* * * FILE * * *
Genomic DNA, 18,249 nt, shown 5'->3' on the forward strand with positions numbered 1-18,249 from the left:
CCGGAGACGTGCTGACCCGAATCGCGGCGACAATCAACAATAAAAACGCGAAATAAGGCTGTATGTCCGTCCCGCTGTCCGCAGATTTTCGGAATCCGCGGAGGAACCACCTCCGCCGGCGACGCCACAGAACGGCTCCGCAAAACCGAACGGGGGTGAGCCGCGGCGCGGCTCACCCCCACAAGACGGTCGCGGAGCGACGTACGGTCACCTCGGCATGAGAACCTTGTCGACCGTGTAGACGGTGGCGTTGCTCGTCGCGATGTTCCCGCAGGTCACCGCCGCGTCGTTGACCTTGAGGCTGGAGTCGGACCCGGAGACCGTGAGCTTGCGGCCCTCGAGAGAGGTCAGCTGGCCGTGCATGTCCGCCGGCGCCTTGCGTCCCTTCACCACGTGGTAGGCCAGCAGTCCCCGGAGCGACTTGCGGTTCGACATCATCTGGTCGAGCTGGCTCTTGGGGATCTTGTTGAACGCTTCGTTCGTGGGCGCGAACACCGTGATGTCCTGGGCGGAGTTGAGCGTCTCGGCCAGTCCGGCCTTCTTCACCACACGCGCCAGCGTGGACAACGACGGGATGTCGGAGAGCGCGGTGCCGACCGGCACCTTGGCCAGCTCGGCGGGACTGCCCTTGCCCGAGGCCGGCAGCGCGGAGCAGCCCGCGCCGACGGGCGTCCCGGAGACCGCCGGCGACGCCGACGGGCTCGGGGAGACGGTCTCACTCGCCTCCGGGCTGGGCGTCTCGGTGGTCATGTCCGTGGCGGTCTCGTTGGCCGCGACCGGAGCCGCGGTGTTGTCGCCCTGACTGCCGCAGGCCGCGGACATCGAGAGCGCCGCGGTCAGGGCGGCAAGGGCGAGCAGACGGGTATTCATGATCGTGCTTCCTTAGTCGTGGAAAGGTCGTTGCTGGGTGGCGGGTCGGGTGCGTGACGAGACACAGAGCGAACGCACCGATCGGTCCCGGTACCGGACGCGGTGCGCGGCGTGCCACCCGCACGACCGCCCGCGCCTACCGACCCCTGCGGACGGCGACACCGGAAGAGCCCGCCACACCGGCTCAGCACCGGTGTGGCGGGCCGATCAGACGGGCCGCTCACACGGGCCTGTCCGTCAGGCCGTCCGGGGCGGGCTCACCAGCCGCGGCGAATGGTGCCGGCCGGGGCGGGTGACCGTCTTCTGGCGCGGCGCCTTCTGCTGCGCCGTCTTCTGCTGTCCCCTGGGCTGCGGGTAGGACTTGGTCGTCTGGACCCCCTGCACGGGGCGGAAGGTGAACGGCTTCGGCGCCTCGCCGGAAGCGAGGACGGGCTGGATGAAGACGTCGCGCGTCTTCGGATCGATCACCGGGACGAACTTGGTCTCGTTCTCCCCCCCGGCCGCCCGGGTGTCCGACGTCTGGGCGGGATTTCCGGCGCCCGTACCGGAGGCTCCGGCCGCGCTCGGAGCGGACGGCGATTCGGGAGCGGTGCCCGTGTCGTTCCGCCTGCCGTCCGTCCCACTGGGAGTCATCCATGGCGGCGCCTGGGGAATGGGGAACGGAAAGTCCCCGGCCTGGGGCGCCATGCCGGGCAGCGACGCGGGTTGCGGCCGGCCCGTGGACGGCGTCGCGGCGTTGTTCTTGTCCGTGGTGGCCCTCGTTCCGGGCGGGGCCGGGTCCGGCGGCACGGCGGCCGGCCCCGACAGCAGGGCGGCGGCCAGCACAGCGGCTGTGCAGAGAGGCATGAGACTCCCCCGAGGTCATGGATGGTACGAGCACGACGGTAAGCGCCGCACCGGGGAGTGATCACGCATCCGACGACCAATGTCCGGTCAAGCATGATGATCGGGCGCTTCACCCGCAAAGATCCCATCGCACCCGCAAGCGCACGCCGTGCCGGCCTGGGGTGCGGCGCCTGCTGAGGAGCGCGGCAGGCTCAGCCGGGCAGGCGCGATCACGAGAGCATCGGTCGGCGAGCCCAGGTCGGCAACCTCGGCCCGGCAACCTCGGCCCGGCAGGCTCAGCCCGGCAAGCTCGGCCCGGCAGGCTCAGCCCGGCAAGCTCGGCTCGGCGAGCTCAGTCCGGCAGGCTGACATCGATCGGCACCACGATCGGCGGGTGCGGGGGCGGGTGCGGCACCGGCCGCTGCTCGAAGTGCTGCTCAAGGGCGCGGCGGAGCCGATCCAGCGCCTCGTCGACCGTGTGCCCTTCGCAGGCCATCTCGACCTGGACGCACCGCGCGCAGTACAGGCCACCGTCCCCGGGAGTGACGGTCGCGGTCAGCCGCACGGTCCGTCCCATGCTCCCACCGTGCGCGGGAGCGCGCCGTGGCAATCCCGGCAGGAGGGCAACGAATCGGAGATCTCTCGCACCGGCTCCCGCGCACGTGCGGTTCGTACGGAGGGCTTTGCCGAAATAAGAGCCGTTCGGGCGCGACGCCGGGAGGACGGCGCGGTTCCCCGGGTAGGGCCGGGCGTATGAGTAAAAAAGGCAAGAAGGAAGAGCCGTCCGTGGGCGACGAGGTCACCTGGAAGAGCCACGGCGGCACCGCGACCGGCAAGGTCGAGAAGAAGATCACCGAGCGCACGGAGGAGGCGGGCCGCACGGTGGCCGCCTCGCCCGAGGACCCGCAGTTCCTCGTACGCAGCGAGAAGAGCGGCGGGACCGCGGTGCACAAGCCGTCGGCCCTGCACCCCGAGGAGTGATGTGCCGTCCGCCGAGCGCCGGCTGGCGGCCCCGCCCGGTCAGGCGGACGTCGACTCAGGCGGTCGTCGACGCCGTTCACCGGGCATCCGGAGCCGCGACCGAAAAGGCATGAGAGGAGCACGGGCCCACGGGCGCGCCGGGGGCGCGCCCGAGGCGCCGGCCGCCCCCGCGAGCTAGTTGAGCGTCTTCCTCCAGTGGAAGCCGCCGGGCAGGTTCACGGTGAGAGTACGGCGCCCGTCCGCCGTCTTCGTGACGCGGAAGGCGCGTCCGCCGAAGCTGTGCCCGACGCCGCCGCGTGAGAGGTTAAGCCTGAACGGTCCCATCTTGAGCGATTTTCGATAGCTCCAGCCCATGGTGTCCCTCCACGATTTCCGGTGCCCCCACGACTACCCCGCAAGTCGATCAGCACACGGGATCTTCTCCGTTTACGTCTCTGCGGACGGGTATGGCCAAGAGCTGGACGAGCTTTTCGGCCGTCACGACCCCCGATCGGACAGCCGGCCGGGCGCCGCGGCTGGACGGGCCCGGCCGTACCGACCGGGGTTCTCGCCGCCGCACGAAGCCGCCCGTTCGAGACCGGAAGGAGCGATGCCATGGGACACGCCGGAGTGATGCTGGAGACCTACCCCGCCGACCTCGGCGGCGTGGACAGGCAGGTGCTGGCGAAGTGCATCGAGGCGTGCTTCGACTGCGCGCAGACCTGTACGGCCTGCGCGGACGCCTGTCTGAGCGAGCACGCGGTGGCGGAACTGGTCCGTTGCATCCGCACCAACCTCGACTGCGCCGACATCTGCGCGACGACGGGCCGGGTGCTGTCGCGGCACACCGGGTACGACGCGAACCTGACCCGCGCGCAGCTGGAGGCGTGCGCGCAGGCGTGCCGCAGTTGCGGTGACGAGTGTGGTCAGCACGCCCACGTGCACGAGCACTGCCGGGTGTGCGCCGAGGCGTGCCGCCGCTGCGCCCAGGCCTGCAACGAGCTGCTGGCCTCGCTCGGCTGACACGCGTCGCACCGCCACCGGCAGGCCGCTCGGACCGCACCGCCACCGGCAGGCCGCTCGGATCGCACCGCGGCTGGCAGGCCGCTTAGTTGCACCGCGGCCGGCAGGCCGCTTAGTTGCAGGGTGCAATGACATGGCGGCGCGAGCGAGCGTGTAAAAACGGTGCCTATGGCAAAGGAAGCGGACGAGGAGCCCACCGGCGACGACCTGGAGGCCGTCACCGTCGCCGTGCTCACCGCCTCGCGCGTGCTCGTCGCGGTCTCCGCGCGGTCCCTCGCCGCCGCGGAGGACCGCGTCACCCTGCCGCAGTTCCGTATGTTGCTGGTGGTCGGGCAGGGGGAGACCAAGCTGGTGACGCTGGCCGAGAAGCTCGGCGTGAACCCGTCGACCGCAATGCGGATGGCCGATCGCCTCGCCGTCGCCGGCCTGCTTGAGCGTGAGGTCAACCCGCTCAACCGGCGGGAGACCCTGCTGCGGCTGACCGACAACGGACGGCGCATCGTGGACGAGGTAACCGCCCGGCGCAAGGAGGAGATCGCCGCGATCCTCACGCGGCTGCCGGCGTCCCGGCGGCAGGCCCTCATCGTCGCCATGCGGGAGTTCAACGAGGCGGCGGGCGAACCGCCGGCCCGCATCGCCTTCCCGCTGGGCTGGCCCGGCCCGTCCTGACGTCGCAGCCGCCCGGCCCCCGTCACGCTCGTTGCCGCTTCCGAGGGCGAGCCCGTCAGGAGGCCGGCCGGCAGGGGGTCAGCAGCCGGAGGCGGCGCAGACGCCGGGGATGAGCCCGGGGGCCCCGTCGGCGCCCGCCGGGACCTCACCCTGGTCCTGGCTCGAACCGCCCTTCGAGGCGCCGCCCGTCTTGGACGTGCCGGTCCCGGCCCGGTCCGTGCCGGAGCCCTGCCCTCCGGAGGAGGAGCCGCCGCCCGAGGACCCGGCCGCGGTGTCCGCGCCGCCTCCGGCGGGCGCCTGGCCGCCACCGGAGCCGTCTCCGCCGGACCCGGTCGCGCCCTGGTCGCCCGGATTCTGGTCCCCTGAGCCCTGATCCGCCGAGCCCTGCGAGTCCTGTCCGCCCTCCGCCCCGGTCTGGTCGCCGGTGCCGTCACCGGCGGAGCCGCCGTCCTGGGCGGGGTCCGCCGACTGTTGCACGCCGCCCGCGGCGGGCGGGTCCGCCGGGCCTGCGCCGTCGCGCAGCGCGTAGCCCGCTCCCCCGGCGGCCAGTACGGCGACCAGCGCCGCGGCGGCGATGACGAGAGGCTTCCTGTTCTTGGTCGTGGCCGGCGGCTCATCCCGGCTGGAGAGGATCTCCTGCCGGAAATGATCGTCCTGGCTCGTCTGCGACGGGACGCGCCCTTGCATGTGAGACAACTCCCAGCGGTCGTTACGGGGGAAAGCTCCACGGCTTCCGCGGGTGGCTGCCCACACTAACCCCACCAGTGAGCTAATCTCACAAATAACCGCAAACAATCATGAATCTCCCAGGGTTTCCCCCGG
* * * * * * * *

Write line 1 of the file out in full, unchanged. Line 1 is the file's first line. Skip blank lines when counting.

Genomic DNA, 18,249 nt, shown 5'->3' on the forward strand with positions numbered 1-18,249 from the left: